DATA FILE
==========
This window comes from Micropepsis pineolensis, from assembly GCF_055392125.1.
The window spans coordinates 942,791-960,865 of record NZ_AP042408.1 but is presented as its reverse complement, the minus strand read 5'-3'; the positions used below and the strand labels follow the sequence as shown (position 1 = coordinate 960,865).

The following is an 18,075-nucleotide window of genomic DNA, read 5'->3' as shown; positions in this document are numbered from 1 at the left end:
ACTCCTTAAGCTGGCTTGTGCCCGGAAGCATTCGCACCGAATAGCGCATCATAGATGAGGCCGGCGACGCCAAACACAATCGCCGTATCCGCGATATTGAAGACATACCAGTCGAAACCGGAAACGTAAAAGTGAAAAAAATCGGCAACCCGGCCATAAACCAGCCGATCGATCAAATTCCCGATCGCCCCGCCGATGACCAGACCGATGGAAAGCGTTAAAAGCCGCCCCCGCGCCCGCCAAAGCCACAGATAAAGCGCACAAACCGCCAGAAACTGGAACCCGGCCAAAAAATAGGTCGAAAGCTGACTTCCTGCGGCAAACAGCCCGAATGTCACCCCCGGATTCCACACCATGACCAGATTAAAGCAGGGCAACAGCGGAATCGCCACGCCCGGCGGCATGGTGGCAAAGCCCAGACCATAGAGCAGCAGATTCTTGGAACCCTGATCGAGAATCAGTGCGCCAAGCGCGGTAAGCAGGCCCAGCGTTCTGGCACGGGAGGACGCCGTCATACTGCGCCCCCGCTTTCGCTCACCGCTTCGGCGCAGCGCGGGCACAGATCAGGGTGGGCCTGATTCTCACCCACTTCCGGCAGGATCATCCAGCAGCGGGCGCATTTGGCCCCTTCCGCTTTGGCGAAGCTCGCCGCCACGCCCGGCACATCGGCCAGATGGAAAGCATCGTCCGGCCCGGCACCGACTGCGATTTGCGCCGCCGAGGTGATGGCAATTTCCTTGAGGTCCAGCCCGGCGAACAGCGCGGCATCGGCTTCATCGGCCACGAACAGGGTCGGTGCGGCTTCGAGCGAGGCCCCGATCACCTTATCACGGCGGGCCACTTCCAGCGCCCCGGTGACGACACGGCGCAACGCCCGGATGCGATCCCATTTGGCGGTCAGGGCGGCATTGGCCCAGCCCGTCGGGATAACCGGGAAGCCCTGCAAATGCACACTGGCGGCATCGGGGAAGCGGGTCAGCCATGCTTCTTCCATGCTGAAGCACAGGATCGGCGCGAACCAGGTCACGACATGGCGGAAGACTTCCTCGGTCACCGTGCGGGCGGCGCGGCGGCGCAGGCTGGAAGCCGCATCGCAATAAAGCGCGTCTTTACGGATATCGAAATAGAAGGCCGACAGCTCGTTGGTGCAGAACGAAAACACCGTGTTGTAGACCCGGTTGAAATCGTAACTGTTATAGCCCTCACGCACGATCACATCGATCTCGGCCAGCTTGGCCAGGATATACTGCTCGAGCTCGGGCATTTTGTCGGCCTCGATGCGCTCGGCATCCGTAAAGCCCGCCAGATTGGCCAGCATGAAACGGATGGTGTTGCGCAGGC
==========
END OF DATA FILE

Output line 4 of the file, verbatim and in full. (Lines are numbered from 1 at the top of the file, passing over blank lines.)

ACTCCTTAAGCTGGCTTGTGCCCGGAAGCATTCGCACCGAATAGCGCATCATAGATGAGGCCGGCGACGCCAAACACAATCGCCGTATCCGCGATATTGAAGACATACCAGTCGAAACCGGAAACGTAAAAGTGAAAAAAATCGGCAACCCGGCCATAAACCAGCCGATCGATCAAATTCCCGATCGCCCCGCCGATGACCAGACCGATGGAAAGCGTTAAAAGCCGCCCCCGCGCCCGCCAAAGCCACAGATAAAGCGCACAAACCGCCAGAAACTGGAACCCGGCCAAAAAATAGGTCGAAAGCTGACTTCCTGCGGCAAACAGCCCGAATGTCACCCCCGGATTCCACACCATGACCAGATTAAAGCAGGGCAACAGCGGAATCGCCACGCCCGGCGGCATGGTGGCAAAGCCCAGACCATAGAGCAGCAGATTCTTGGAACCCTGATCGAGAATCAGTGCGCCAAGCGCGGTAAGCAGGCCCAGCGTTCTGGCACGGGAGGACGCCGTCATACTGCGCCCCCGCTTTCGCTCACCGCTTCGGCGCAGCGCGGGCACAGATCAGGGTGGGCCTGATTCTCACCCACTTCCGGCAGGATCATCCAGCAGCGGGCGCATTTGGCCCCTTCCGCTTTGGCGAAGCTCGCCGCCACGCCCGGCACATCGGCCAGATGGAAAGCATCGTCCGGCCCGGCACCGACTGCGATTTGCGCCGCCGAGGTGATGGCAATTTCCTTGAGGTCCAGCCCGGCGAACAGCGCGGCATCGGCTTCATCGGCCACGAACAGGGTCGGTGCGGCTTCGAGCGAGGCCCCGATCACCTTATCACGGCGGGCCACTTCCAGCGCCCCGGTGACGACACGGCGCAACGCCCGGATGCGATCCCATTTGGCGGTCAGGGCGGCATTGGCCCAGCCCGTCGGGATAACCGGGAAGCCCTGCAAATGCACACTGGCGGCATCGGGGAAGCGGGTCAGCCATGCTTCTTCCATGCTGAAGCACAGGATCGGCGCGAACCAGGTCACGACATGGCGGAAGACTTCCTCGGTCACCGTGCGGGCGGCGCGGCGGCGCAGGCTGGAAGCCGCATCGCAATAAAGCGCGTCTTTACGGATATCGAAATAGAAGGCCGACAGCTCGTTGGTGCAGAACGAAAACACCGTGTTGTAGACCCGGTTGAAATCGTAACTGTTATAGCCCTCACGCACGATCACATCGATCTCGGCCAGCTTGGCCAGGATATACTGCTCGAGCTCGGGCATTTTGTCGGCCTCGATGCGCTCGGCATCCGTAAAGCCCGCCAGATTGGCCAGCATGAAACGGATGGTGTTGCGCAGGC